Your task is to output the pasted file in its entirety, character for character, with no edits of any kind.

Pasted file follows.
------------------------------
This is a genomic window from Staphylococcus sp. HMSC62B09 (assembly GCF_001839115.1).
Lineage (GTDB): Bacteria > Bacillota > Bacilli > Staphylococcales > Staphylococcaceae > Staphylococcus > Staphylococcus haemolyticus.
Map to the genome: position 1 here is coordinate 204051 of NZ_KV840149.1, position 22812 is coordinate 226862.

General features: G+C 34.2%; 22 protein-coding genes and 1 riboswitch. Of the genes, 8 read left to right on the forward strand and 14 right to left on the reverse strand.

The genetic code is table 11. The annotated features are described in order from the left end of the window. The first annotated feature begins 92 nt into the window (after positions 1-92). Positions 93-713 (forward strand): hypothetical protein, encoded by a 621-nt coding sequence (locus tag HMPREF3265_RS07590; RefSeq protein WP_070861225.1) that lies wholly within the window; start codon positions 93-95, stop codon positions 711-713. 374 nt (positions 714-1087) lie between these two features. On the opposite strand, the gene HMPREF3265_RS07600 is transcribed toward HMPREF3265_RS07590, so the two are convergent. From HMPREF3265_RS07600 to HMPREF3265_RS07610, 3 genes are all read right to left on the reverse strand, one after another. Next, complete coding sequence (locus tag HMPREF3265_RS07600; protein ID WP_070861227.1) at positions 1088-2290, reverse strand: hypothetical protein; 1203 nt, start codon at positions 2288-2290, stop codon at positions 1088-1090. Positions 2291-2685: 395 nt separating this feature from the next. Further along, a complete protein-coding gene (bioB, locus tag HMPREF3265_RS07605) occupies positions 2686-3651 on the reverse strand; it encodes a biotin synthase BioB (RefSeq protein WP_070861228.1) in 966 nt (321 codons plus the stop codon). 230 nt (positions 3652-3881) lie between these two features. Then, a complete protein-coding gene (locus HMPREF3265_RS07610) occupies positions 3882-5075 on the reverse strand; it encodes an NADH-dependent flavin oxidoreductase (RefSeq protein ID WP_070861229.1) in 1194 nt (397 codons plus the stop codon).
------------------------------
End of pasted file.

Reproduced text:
This is a genomic window from Staphylococcus sp. HMSC62B09 (assembly GCF_001839115.1).
Lineage (GTDB): Bacteria > Bacillota > Bacilli > Staphylococcales > Staphylococcaceae > Staphylococcus > Staphylococcus haemolyticus.
Map to the genome: position 1 here is coordinate 204051 of NZ_KV840149.1, position 22812 is coordinate 226862.

General features: G+C 34.2%; 22 protein-coding genes and 1 riboswitch. Of the genes, 8 read left to right on the forward strand and 14 right to left on the reverse strand.

The genetic code is table 11. The annotated features are described in order from the left end of the window. The first annotated feature begins 92 nt into the window (after positions 1-92). Positions 93-713 (forward strand): hypothetical protein, encoded by a 621-nt coding sequence (locus tag HMPREF3265_RS07590; RefSeq protein WP_070861225.1) that lies wholly within the window; start codon positions 93-95, stop codon positions 711-713. 374 nt (positions 714-1087) lie between these two features. On the opposite strand, the gene HMPREF3265_RS07600 is transcribed toward HMPREF3265_RS07590, so the two are convergent. From HMPREF3265_RS07600 to HMPREF3265_RS07610, 3 genes are all read right to left on the reverse strand, one after another. Next, complete coding sequence (locus tag HMPREF3265_RS07600; protein ID WP_070861227.1) at positions 1088-2290, reverse strand: hypothetical protein; 1203 nt, start codon at positions 2288-2290, stop codon at positions 1088-1090. Positions 2291-2685: 395 nt separating this feature from the next. Further along, a complete protein-coding gene (bioB, locus tag HMPREF3265_RS07605) occupies positions 2686-3651 on the reverse strand; it encodes a biotin synthase BioB (RefSeq protein WP_070861228.1) in 966 nt (321 codons plus the stop codon). 230 nt (positions 3652-3881) lie between these two features. Then, a complete protein-coding gene (locus HMPREF3265_RS07610) occupies positions 3882-5075 on the reverse strand; it encodes an NADH-dependent flavin oxidoreductase (RefSeq protein ID WP_070861229.1) in 1194 nt (397 codons plus the stop codon).